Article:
Tesla’s $200,000 Roadster will need more than record-breaking speed

Tesla’s new Roadster has some impressive numbers. But with a price on par with a Bentley or Aston Martin, the question is, can it deliver on the kind of luxury and drivability those buyers expect? That’s going to take a lot more than just sternum-cracking acceleration.

Prices for the Roadster will start at $200,000, with a required deposit of $50,000. A limited edition Founders Series of the car will cost $250,000 and will have to be paid for up front and in full.

At these prices, someone could buy an Aston Martin DB9 or a Bentley Continental GT. Those cars can’t match the Roadster’s advertised performance figures — but there’s a lot more to a sports car than just speed.

The Roadster’s ability to go from zero to 60 in under two seconds is unprecedented, and would make this the quickest production car ever. It can run the quarter mile in 8.8 seconds. That’s faster than a Dodge Challenger Demon, an 840-horsepower single-seat car designed especially for drag racing.

And its top speed of over 250 miles an hour puts it in the same league as the $3 million Bugatti Chiron. That figure is especially surprising, given that top speed is not an area in which electric cars tend to excel. (High speeds mean much more battery-draining wind resistance.)

Anyone who can afford to spend a quarter million dollars on a car is used to high level of quality of craftsmanship. That means Tesla needs to overcome the production issues it is currently having with the far simpler Model 3, as well as the sort of quality issues it’s been having with the complex Model X.

Sports cars also need to corner well and give the driver a sense of confidence and control. Tesla’s original Roadster, produced from 2008 to 2012, was built on the skeleton of a British Lotus sports car. Lotus is legendary for how well its cars handled, and for an obsession with light weight, which also helps with cornering and control. For a company building a high-end sports car, there could hardly be a better place to start. This Roadster will presumably be all Tesla.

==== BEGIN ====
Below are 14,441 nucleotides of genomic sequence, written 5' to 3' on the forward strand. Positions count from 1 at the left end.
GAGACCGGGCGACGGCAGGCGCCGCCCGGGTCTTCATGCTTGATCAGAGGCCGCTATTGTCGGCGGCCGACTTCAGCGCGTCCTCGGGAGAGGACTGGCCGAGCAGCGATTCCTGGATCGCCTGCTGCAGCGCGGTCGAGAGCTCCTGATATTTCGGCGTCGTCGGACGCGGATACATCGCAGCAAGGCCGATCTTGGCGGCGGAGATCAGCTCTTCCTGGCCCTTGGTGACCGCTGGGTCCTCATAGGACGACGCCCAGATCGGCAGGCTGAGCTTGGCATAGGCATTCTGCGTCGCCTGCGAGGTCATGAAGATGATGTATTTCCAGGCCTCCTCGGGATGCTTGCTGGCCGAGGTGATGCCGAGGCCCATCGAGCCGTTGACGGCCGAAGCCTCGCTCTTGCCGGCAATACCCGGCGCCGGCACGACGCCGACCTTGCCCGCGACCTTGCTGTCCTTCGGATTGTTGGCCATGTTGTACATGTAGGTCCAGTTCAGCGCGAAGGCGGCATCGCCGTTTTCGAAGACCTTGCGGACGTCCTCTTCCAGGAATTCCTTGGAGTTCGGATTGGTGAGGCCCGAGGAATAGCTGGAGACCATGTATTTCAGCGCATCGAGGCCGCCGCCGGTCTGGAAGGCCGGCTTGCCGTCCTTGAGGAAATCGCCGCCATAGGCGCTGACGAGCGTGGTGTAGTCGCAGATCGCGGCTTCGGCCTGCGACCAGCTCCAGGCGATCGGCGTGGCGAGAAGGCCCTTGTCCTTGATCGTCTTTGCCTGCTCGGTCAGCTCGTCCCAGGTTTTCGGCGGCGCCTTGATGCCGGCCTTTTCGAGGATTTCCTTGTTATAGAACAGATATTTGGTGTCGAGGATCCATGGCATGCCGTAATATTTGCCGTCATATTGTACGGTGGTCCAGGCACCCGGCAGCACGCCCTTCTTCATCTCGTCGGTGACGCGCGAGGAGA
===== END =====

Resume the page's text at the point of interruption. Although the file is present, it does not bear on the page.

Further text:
Electric drive does provide some advantages for a sports car. First, most sports cars have an engine that concentrates weight somewhere in the car. A lot of sports car design is about how to carry that big block of metal through turns at high speeds. Engineers and designers work hard to position the engine as low as possible in the car, and in a place that will give the car stable, controllable and predictable cornering characteristics.

In an electric car, the weight is concentrated in battery packs, but those batteries don’t need to be all together. In Tesla’s other vehicles, they’re spread out under the floor of the car, giving them a very low center of gravity and weight that’s evenly balanced.

But, batteries are heavy and weight is still a problem, no matter where it is. That’s why electric cars are, generally speaking, heavier than gasoline powered cars. Tesla engineers will still have to overcome, or minimize, the sheer weight that will come with that level of range and performance.

Still, based on Tesla’s claims, the Roadster certainly the potential to be a big winner for Tesla that could help generate the profits it so badly needs and even more buzz.

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Tesla board member denies harassment claims

Prominent tech investor Steve Jurvetson is denying the misconduct allegations against him.

In a lengthy Facebook post, Jurvetson said the reason for his departure from the venture capital firm he co-founded on Monday had nothing to do with “sexual predation” or “workplace harassment.”

“How does one respond to accusations so serious that being innocent is not a good enough defense?” he wrote. “Let me be clear: no such allegations are true.”

Jurvetson, 50, was a partner at prominent VC firm Draper Fisher Jurvetson. He is also a board member and investor at Tesla and SpaceX, but as of Monday, he’s currently on leave.

According to Jurvetson, he left the firm “because of interpersonal dynamics with my partners” and “stress.”

In October, DFJ said it became aware of “indirect and second-hand allegations” about Jurvetson. The company launched an independent investigation, but it did not provide details on the allegations of misconduct.